EEF33646-832E-47C7-9329-A006153AD436 navy | Baghdad By The Bay

Posts Tagged 'navy'

My Dad, Hitler, Stalin, Mussolini and Memorial Day

I don’t talk about my Dad much. Once I turned 13 something changed and we kind of became enemies at times. There were good times when he told me stories, but they were mostly war stories because that was so much of his life and if even half of what he said was true he was not a guy to piss off in a fight.

My Dad was 15 when my Grandfather divorced my Grandmother. His sister stayed with her Mom and my Dad got to go with my Grandfather. I never met anyone on that side of the family, but my Grandfather had the brilliant idea to move from Philadelphia back to his native city of Riga, Latvia. 1930 was not a very good time for this because shortly there after Latvia was at war with Russia in the takeover of the Baltic states.

My Dad always laughed at how he and his friends would blow up train tracks the Russians used and steal their barrels of vodka and bury them in their backyards so no one could find them. How many punk ass teens would go around blowing up trains for the vodka just to get a buzz on over the weekend. This went on for awhile until the Russians started wondering why the train tracks all around a certain area were getting blown up. One of his friends got shot because when you bury vodka in the ground you have to dig it up and you usually spilled some when you’re trying to get it out of the barrel. My Dad’s friend and family were shot on site by the Russians.

My Grandfather was so furious with what my Dad had been doing that he tossed him on a boat at 18 to send him back to the U.S. He didn’t get along to well with his mother and sister and he decided to join up with the Merchant Marines because it seemed like a safe bet for him at the time. Well, it wasn’t 1941 yet so he was pretty safe. Until Pearl Harbor  and then he was a Merchant Marine during wartime. That meant he wasn’t a civilian, but now a soldier.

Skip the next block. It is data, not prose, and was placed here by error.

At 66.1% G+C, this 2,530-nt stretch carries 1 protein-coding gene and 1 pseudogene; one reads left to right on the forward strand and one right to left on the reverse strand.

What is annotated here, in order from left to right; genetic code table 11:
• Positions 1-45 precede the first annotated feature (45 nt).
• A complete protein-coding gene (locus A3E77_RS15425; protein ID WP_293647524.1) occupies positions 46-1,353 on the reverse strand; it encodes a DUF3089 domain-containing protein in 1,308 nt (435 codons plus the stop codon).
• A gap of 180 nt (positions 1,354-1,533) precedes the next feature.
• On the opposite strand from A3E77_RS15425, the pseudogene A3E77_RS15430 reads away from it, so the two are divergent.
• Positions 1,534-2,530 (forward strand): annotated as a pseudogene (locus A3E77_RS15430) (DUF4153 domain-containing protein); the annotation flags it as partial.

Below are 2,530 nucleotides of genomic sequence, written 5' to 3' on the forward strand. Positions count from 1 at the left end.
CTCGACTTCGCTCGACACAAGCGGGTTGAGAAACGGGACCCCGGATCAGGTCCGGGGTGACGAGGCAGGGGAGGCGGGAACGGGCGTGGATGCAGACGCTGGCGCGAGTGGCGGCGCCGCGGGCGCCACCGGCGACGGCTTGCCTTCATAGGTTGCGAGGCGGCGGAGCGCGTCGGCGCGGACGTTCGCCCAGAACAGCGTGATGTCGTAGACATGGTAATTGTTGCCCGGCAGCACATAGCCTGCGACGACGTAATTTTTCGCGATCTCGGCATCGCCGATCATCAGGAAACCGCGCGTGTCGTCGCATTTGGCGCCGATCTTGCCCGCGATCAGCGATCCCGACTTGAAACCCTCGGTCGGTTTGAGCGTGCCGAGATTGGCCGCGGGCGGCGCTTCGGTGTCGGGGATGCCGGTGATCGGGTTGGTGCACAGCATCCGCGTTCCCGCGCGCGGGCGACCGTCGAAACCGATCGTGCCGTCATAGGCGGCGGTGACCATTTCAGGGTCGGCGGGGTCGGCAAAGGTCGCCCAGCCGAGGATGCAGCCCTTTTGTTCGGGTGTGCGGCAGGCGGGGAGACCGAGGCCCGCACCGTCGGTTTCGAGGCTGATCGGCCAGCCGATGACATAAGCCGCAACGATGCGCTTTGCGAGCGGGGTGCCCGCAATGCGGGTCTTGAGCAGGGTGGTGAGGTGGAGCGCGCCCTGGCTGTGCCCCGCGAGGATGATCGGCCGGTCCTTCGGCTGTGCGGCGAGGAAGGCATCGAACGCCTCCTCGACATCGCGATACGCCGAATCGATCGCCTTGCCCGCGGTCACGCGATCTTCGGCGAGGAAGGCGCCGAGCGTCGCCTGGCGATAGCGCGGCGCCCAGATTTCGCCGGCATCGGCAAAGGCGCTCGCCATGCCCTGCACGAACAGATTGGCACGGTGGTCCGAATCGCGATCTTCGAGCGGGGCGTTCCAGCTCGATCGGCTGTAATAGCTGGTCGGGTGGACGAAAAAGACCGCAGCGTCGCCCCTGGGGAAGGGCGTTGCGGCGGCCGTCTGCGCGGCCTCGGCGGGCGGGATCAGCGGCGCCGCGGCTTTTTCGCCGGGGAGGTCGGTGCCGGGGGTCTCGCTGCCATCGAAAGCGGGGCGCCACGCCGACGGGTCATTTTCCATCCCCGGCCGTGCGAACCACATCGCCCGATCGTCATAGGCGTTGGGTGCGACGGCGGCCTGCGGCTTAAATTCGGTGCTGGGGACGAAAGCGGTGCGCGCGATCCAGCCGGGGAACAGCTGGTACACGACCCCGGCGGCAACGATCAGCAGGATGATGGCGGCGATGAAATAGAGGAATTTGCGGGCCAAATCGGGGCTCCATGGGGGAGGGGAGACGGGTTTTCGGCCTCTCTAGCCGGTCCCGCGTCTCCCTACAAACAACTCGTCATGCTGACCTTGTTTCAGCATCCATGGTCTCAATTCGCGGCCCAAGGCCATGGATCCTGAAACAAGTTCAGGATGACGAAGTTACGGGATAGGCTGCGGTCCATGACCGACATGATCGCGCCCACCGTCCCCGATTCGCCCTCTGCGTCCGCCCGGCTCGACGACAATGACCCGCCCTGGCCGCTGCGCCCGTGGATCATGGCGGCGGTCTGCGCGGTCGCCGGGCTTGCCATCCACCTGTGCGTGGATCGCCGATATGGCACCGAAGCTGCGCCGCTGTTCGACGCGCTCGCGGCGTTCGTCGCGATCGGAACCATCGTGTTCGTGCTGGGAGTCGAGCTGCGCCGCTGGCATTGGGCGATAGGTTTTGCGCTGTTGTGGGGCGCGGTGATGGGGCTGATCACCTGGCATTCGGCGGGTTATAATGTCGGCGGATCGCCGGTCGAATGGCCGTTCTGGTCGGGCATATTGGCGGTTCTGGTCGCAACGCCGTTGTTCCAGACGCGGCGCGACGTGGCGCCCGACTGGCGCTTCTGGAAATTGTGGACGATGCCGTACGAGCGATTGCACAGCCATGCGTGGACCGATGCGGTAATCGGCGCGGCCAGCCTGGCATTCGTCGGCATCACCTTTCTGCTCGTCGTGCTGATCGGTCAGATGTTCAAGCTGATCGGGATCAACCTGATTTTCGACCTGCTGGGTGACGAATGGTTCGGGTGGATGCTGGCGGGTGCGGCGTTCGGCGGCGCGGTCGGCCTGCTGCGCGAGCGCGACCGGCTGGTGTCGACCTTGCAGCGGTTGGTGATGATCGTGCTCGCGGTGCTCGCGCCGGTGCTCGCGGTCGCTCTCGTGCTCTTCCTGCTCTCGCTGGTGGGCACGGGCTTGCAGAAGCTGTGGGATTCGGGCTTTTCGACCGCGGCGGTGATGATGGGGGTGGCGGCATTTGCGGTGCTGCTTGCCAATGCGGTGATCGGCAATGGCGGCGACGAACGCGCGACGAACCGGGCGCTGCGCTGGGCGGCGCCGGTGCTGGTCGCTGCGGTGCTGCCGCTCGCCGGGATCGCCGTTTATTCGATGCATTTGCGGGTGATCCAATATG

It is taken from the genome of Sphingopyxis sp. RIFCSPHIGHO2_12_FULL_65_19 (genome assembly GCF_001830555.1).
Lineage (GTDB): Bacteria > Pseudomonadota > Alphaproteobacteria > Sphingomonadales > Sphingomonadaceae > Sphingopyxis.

He was sent off to supply the ground troops in Europe along with moving troops to Europe and shooting at anything hostile in between. His ship was stationed in Italy that was safe at the time. It was Northern Italy I believe and when Germany finished with Austria they came to start talking with the Italians and my Dad was just in the wrong place at the wrong time. Seeing the Germans approaching while he was on shore out of uniform they were suspicious of him. Luckily he spoke German and convinced them he was one of them. Great. The Germans took him back with them and now he was fighting for Germany by being sent on Operation Barbarossa to help dig trenches for the attack on Stalin.

While on the front line Russian soldiers caught him and told them he was merely a Russian peasant farmer who was capture by the Nazi’s and put to work. He spoke Russian as well so he managed to keep a bullet out of his head and now was serving for the Russian military.

He somehow managed to escape one night and I’m sure there was lots of vodka involved. He worked his way back to Italy to a part of Italy that wasn’t so friendly to Americans. So now he’s wearing the uniform of Il Duce’s army. He was stationed on the coast in Southern Italy which oddly enough a passing Merchant Marine ship became the target of the coastal forces.

As my Dad always said the Italian Army was so corrupt that they weren’t worth shit in a fight. He managed to get out of the way and hide and when the Merchant Marines send scout teams ashore his perfect English came back and he convinced them that he was one of them. He got back on ship and they checked him out and found him to be who said he was. He was back to safety by then and the war was almost over.

He went through hell during WWII, but he was always a survivor. The war was not kind to him and they didn’t talk about PTSD back then. They just gave you more cigarettes and beer. Towards the end of his life before the hear disease set in he was smoking a pack of Pall Mall non-filtered and drinking a 12 pack of Budweiser a day. I can see now it was to help him forget the memories of WWII. It didn’t always work. I would always see him go off and cry around the holidays because they were never fun for him. We don’t have many pictures of my Dad for some reason. I guess he only liked to be photographed with me when I was a kid. I did manage to find one and that was the day I came home from the hospital. It’s probably one of the few pics of him where he has even close to a smile on his face.